Like EDT, DECTPU provides you with an online HELP facility that you can access during your editing session. When you invoke DECTPU to create a file, a journal file is created automatically. You can use this journal file to recover your edits if the system fails during an editing session. To recover your edits, include the /RECOVER qualifier on the command line that invokes the editor.

Unlike EDT, DECTPU provides multiple windows. This feature allows you to view two files on your screen at the same time.

The following sections describe how to use the EVE interface and the EDT Keypad Emulator interface. The EVE Interface

EVE is an interactive text editor that allows you to execute common editing functions using the EVE keypad or to execute more advanced functions by entering commands on the EVE command line. The following command line invokes the EVE editor and creates the file PROG_1.PLI:


You can define a global symbol for the EDIT/TPU command by placing a symbol definition in your LOGIN.COM file. For example:


After this command line is executed, you can type EVE at the DCL prompt followed by the name of the file you want to modify or create.

For more information on using the advanced features of EVE, see the Guide to VMS Text Processing. The EDT Keypad Emulator Interface

The EDT Keypad Emulator interface provides all the keypad functions associated with EDT and uses the same keys to perform each function. It also provides a subset of the line editing commands of the EDT editor; however, it does not provide nokeypad editing. The following command line invokes the EDT Keypad Emulator:


You can define a global symbol for this command by placing a symbol definition in your LOGIN.COM file. For example:


When this command line is executed, you can enter EDTEM at the DCL prompt followed by the name of the file you want to create or modify. For example:


For more detailed information on how to use the EDT Keypad Emulator, see the Guide to VMS Text Processing.

2.3 Compiling a PL/I Program

The compiler performs the following functions:

The following sections discuss the PLI command and its qualifiers.

2.3.1 PLI Command

To invoke the compiler, use the PLI command. The PLI command has the following format:

PLI[/qualifier...][ file-spec [/qualifier...]],... 


Specifies an action to be performed by the compiler on all files or specific files listed. When a qualifier appears directly after the PLI command, it affects all files listed. However, when a qualifier appears after a file specification, it affects only the file that immediately precedes it. When files are concatenated, however, these rules do not apply.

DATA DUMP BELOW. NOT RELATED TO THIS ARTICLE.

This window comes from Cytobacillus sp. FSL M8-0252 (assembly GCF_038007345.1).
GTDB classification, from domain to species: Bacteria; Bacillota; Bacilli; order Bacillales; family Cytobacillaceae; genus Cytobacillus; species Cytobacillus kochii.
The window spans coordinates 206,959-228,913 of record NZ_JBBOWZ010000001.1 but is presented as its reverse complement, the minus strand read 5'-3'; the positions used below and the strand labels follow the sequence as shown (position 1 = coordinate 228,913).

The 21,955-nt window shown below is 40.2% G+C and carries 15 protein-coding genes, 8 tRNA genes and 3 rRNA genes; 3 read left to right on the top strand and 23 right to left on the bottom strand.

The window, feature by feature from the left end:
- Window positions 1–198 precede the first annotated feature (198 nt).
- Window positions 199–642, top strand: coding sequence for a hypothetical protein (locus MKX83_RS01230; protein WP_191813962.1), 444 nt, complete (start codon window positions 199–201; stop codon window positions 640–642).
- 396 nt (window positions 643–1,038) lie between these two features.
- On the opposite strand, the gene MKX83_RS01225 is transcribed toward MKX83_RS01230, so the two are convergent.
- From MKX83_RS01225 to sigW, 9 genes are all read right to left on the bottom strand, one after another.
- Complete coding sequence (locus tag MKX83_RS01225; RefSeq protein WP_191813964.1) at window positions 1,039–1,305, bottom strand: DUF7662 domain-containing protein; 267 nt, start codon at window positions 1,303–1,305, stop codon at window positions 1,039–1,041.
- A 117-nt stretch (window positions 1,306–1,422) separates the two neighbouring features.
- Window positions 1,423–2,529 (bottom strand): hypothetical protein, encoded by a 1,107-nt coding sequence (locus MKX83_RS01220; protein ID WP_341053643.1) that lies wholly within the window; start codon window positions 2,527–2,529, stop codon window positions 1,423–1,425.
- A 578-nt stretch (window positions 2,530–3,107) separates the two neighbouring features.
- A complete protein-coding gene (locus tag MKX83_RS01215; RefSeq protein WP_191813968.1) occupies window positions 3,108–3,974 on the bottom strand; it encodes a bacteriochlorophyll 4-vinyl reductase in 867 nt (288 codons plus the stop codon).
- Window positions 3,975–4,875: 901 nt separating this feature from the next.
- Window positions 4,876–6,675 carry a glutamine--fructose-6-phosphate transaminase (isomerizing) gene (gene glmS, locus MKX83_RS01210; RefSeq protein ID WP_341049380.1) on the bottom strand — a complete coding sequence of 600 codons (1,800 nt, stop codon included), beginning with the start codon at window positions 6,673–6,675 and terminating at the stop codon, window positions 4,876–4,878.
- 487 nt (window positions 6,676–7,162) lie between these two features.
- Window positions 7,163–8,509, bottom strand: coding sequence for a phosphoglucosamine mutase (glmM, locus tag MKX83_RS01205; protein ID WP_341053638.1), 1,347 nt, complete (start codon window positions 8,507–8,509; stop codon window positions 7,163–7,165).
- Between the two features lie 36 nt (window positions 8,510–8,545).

Specifies an input source file that contains the program or module to be compiled. You are not required to specify a file type; the compiler adopts the default file type, PLI.

You can include more than one file specification on the same command line by separating the file specifications with either a comma (,) or a plus sign (+). If you separate the file specifications with commas, you can control which source files are affected by each qualifier. In the following example, the compiler creates an object file for each source file but creates only a listing file for the source files PROG_1 and PROG_3.


If you separate the file specifications with plus signs, the compiler concatenates each of the specified source files and creates one object file and one listing file. In the following example, only one object file is created, PROG_1.OBJ, and only one listing file is created, PROG_1.LIS. The two files are named after the first source file in the list but contain all three modules.


Note that a qualifier intended for one file affects other files also if the intended file is part of a list of files separated by plus signs.

You can specify a library file in a PLI command. To do this, you must precede the specification with a plus sign and use the /LIBRARY qualifier. For example:


This PLI command compiles the source program APPLIC.PLI and uses the library DATAB.TLB to locate any INCLUDE files that are referenced in the following format:

%INCLUDE text-module-name; 

The module name must not be enclosed in apostrophes.

When you specify more than one library, PL/I searches the libraries in the order specified each time it processes a %INCLUDE statement that specifies a text module name; for example:


When PL/I processes a %INCLUDE statement in the source file APPLIC.PLI, it searches for modules referenced in the libraries DATAB.TLB, NAMES.TLB, and GLOBALSYMS.TLB, in that order.

When you use a command that requests multiple compilations, you must specify a library for each compilation in which it is needed; for example:


In this example, PL/I compiles METRIC.PLI and APPLIC.PLI separately and uses the library DATAB.TLB for each compilation.

The order of appearance of the library file specification within a concatenated list of files is irrelevant. The following, for example, are equivalent:


You can define one of your private INCLUDE file libraries as a default library for the PL/I compiler to search. The compiler searches the default library after it searches libraries specified on the PLI command.

To define a default library, define an equivalence for the logical name PLI$LIBRARY, as follows:


While this assignment is in effect, the compiler automatically searches the library DATAB.TLB for any INCLUDE modules that it cannot locate in libraries explicitly specified on the PLI command.

You can define the logical name PLI$LIBRARY in the process, group, or system logical name table. If the name is defined in more than one table, the PL/I compiler uses the equivalence for the first match it finds in the normal order of search (that is, the process, then group, then system table). Thus, if PLI$LIBRARY is defined in both the process and group logical name tables, the process logical name table assignment overrides the group logical name table assignment.

When it cannot find INCLUDE modules in libraries specified on the PLI command or in the default library defined by PLI$LIBRARY, PL/I searches the library identified by the following name:

SYS$LIBRARY is normally defined by the system manager to identify the device and directory containing system libraries. PLI$STARLET.TLB is a library of INCLUDE modules supplied by PL/I. It contains declarations for the entry points for OpenVMS system services, local symbol definitions required for use with them, and variables to test their return status values. For more information on libraries, see the VMS Librarian Utility Manual.